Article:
- Carillion says it is in mortal danger despite positive discussions with its creditors
- The company is due to meet the government for crisis talks on Sunday
- Shares in Carillion plunged almost 30 percent to a new low on Friday
- The construction firm employs about 43,000 people worldwide
British building and services company Carillion could enter administration on Monday unless the government implements a rescue plan, sources told Sky News on Saturday.
Carillion said on Friday it remained in ‘constructive discussions’ with its creditors and suggestions that they had rejected its business plan were factually wrong.
Any collapse of Carillion, which provides services to government departments including justice, health and education, and has built hospitals, roads and rail lines, would be felt across Britain and also in Canada and the Middle East where the 200-year-old company has worked on numerous prestigious landmark projects.
Unions have called on the government to do everything it can to protect Carillion workers
Carillion is a major Government contractor in charge of building projects such as the HS2 rail project
Carillion declined to comment on Saturday’s Sky News report, which said government officials are due to meet on Sunday to discuss the company’s future.
Shares in Carillion plunged almost 30 percent to a new low on Friday after Sky News reported it had put administrators on standby, while an official told Reuters that creditors did not like the plan put forward.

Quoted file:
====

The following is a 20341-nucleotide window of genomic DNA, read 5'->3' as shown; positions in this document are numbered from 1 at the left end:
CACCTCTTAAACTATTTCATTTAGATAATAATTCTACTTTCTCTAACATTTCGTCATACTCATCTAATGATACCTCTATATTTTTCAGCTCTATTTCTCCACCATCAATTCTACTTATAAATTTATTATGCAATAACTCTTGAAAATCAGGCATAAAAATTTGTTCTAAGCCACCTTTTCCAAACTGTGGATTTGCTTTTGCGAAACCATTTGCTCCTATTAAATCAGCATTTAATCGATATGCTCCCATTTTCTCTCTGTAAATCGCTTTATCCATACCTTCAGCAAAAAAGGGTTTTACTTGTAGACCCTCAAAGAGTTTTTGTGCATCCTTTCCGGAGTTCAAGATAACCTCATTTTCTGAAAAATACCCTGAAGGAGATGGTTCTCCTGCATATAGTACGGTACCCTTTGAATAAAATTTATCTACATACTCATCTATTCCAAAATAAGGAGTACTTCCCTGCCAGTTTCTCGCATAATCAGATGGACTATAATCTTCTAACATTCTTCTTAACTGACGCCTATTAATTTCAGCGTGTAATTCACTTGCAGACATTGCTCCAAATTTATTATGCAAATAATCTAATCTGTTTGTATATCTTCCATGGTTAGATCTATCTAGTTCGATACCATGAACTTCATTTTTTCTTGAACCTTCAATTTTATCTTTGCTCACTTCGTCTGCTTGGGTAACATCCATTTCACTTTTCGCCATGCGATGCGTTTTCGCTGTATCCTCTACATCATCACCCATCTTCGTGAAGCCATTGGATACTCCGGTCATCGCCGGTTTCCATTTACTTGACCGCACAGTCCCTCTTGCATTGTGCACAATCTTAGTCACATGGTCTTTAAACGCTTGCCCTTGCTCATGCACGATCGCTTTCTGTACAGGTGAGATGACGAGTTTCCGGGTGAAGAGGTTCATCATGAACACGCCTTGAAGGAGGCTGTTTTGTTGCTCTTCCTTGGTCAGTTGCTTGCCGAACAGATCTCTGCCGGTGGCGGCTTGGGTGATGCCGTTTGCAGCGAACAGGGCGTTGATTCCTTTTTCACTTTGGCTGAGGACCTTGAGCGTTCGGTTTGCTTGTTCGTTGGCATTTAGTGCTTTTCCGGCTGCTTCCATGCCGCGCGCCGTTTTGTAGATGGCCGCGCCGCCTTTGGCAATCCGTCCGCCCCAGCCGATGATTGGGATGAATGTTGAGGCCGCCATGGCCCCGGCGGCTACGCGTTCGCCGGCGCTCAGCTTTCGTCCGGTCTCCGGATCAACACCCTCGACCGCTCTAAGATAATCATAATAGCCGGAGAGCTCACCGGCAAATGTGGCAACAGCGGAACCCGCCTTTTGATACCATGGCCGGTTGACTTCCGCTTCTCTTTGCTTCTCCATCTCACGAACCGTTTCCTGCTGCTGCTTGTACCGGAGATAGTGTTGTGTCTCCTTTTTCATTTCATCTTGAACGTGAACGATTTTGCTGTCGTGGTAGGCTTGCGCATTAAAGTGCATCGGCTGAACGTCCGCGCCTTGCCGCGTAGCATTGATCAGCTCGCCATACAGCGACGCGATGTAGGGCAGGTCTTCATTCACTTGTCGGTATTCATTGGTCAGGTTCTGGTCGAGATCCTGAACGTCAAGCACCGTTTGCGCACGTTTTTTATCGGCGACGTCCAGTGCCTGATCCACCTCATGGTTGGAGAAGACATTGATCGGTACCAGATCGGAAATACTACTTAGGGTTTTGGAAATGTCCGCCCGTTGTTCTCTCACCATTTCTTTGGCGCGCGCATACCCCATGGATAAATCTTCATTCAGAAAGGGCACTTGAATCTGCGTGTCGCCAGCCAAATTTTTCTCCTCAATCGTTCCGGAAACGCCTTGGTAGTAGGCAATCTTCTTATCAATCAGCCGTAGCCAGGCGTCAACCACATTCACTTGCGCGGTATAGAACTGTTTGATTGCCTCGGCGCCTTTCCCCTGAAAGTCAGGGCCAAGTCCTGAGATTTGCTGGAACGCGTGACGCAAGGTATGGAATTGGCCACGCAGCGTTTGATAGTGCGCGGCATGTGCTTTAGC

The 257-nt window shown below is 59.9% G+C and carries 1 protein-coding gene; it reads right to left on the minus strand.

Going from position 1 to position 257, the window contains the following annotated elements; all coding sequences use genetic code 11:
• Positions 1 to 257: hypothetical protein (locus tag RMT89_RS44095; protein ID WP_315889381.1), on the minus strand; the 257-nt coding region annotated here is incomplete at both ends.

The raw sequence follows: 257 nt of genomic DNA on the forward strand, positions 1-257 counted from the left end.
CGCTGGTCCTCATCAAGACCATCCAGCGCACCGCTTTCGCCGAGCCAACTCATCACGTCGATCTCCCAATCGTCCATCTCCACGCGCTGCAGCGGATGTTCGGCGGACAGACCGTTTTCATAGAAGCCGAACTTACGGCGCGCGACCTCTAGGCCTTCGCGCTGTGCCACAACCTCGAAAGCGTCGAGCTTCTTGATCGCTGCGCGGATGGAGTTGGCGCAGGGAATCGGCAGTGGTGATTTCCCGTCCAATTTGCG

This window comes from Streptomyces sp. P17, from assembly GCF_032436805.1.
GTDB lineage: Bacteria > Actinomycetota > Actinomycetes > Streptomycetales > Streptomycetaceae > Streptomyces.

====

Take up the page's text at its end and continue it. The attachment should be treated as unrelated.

Tensions over the future of Carillion have been rising for weeks and on Thursday ministers overseeing everything from justice to transport, health and education met to discuss how they should respond to the possible demise of a business that plays a central role in British public life.
Carillion has been left with debts of £1.5billion following an accounting scandal.
It also has a pension black hole of £587million that puts the retirements of 28,500 at risk.
Unions earlier this week called on the Government to do all it can to protect workers at the firm.
The firm employs about 43,000 people worldwide and also manages and maintains army and hospital buildings, roads in addition to swathes of Britain’s internet infrastructure.
Last July it revealed ballooning debts amid delays in collecting cash from clients, problems on contracts and a downturn in new business.
It issued three profit warnings last year amid falls in projected revenues and also faces an investigation by the City regulator Financial Conduct Authority into the information it divulged to shareholders in the run-up to its July trading update.
Carillion is playing a major role in the HS2 railway development